The distribution of the electric field intensity |E|2 of the optimal design of the Chand-Bali nano-antenna structure calculated at 10 μm. (a,b) At the center xy-plane, where the darker color represents higher electric field intensity, all plots at the same scale, and the arrows represent the electric field vector at the same resonance wavelength of 10 μm for (a) x-polarized incident electric field, and (b) y-polarized incident electric field, respectively. (c,d) The grey scale spectrum maps the magnetic field intensity cross-sections emphasizing the creation of magnetic resonances. The cross-section is cut parallel to xz-plane passes through the hot-spot gap in (c), while it is parallel to yz-plane and passes through the two hotspots in (d). (e) The reflectance at the resonance wavelength with varying the incident angle, θ, the absorbance is over 92% for incident angles up to 80°.

The magnetic field distribution of the x-polarized incident wave is plotted in cross section passing through the hot-spot and parallel to the xz-plane as shown in Fig. 4c. The magnetic field distribution across the yz-plane for the y-polarized incident wave is presented in Fig. 4d. Both magnetic field distributions exhibit magnetic resonance at 10 μm54, which in turn allow for a wide-angle performance for oblique incidence. The reflectance is calculated with variable incident angle θ, at the resonance wavelength of 10μm and presented in Fig. 4e. The absorbance is over 92% for incident angles up to 80°. This important feature proves that the proposed Chand-Bali nano-antenna is one of the most competitive energy harvesters for the diffusive IR radiation.

The rectenna in the IR region consists of a nano-antenna connected to a diode. The nano-antenna receives the IR radiation with wavelengths matched to the resonance wavelength of the nano-antenna. This collected ultra-high frequency AC signal is then passed through the diode to be rectified and produces a useful DC current. The proposed optimal Chand-Bali nano-antenna possesses a high electric-field enhancement at the designated gaps to assist and improve the diode’s performance. Absorbing IR radiation with a very wide range of incident angles further boosts the rectenna performance. In spite of these merits, the impedance matching with the diode can be a challenge to the performance of the rectenna29. MIM diodes can theoretically operate up to visible frequencies22. However, one crucial concern is that the diode’s high nonlinearity is generally associated with a large resistance34. This resistance varies from hundreds to Mega Ohms34. This huge difference with the resistance of the nano-antenna can prevent the highly efficient nano-antennas from delivering the collected power to the diode, which in turn would make the rectenna inefficient17. One of the solutions to resolve this conflict is to build nano-antennas with high impedance in order to mitigate the mismatching effects.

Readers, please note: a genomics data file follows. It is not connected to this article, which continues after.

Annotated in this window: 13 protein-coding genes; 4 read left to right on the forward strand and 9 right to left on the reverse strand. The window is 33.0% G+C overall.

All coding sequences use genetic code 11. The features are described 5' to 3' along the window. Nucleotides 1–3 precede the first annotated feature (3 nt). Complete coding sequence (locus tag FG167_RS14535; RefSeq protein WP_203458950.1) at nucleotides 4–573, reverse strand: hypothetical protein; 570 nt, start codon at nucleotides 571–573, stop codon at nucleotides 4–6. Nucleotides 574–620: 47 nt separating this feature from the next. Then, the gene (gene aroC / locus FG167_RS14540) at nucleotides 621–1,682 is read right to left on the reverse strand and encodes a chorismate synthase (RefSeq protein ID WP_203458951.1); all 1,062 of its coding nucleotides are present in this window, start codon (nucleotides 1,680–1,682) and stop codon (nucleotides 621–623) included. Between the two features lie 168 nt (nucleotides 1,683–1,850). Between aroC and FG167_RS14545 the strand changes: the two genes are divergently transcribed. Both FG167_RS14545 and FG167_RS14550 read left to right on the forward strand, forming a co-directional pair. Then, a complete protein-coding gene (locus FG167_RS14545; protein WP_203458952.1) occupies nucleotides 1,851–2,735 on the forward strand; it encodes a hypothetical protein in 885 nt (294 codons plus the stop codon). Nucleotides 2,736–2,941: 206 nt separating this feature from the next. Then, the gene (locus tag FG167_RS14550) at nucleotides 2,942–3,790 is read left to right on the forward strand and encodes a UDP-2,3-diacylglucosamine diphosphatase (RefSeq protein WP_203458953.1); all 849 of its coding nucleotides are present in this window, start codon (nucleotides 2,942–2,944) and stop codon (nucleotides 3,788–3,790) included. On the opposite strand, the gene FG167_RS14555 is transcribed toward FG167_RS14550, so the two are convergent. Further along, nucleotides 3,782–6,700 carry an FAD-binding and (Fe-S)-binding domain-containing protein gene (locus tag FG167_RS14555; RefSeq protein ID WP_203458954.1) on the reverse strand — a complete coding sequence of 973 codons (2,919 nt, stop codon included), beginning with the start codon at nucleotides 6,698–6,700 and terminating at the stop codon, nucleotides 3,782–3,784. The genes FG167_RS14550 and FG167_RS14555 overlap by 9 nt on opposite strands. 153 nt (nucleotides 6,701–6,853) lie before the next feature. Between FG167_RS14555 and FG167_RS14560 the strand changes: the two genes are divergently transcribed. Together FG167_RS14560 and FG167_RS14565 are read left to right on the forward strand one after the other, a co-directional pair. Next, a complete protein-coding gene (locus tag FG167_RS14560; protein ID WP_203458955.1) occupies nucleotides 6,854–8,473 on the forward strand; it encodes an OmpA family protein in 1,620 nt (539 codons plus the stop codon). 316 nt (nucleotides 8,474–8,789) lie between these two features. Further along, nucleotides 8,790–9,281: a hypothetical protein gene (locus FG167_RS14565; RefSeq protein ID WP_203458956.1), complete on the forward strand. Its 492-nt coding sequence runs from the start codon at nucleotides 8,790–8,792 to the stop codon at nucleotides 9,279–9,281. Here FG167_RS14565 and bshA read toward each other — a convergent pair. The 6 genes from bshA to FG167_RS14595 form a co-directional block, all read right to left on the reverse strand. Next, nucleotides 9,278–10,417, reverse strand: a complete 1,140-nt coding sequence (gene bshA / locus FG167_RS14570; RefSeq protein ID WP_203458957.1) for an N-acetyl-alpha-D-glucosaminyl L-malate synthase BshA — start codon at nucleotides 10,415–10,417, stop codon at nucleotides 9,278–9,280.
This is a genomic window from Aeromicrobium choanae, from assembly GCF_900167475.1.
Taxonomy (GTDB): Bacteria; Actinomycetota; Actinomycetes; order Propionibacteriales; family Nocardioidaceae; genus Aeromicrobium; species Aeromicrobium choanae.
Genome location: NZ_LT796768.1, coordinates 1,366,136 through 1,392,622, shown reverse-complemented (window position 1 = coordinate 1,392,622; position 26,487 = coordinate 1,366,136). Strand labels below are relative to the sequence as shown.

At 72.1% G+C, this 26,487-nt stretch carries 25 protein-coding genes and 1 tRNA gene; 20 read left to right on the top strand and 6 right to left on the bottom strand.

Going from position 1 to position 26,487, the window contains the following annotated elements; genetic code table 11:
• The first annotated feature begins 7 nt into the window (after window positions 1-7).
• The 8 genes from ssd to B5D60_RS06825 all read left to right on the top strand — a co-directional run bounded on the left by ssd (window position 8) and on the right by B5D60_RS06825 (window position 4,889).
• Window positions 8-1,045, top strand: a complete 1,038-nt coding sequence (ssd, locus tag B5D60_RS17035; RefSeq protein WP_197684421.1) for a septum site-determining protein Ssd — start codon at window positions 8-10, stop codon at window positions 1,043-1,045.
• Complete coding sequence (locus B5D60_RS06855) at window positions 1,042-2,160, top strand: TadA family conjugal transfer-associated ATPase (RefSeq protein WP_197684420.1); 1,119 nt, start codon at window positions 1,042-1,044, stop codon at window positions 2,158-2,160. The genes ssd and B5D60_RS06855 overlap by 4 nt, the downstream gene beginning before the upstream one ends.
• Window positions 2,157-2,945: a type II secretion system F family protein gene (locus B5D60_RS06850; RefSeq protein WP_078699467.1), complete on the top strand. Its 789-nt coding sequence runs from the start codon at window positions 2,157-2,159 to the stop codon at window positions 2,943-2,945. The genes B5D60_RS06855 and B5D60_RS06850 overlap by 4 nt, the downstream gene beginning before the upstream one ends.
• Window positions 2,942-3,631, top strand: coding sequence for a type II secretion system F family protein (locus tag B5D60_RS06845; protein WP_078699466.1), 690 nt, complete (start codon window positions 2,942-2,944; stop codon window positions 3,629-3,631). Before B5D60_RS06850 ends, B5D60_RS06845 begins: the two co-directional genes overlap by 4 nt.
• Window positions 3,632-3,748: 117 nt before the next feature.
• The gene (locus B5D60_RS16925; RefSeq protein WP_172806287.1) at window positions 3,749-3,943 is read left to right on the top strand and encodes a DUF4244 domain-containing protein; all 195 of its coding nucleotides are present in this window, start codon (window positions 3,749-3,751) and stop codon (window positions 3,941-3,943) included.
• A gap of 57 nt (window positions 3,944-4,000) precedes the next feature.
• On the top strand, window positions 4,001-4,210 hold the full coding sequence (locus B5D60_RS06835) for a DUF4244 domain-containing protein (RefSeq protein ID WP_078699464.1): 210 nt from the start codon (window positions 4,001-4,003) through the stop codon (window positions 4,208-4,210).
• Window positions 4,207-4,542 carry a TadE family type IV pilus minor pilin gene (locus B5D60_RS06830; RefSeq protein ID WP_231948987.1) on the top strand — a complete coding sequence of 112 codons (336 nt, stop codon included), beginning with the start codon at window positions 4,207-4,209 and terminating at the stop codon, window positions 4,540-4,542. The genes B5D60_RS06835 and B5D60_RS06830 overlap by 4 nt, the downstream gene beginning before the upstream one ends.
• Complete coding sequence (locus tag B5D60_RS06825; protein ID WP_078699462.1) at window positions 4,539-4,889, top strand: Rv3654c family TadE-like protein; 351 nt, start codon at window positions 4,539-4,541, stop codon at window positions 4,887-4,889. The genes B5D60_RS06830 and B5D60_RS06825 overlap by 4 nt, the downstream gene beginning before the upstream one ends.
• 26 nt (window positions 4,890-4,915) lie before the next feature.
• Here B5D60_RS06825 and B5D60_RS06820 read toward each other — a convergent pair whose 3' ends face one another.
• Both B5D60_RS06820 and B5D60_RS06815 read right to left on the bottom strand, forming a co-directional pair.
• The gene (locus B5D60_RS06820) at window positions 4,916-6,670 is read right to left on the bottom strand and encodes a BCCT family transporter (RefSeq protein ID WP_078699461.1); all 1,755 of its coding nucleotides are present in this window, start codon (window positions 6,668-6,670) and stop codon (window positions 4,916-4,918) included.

The optimal Chand-Bali antenna is then numerically simulated in the transmission mode by defining a lumped port in one of the gaps with a matched lumped load at the other gap. The antenna’s far-field analysis is carried out to estimate the far-field patterns and antenna parameters. The full-width-half-maximum (FWHM) of the proposed nano-antenna can be derived from Fig. 3b, and it is calculated to be from 9.3 to 10.7 μm. The simulations were carried out at the wavelength range of the FWHM. The performance of the nano-antenna outside this range is significantly attenuated due to poor coupling with the diode. Figure 5a represents the nano-antenna impedance calculated at the FWHM range.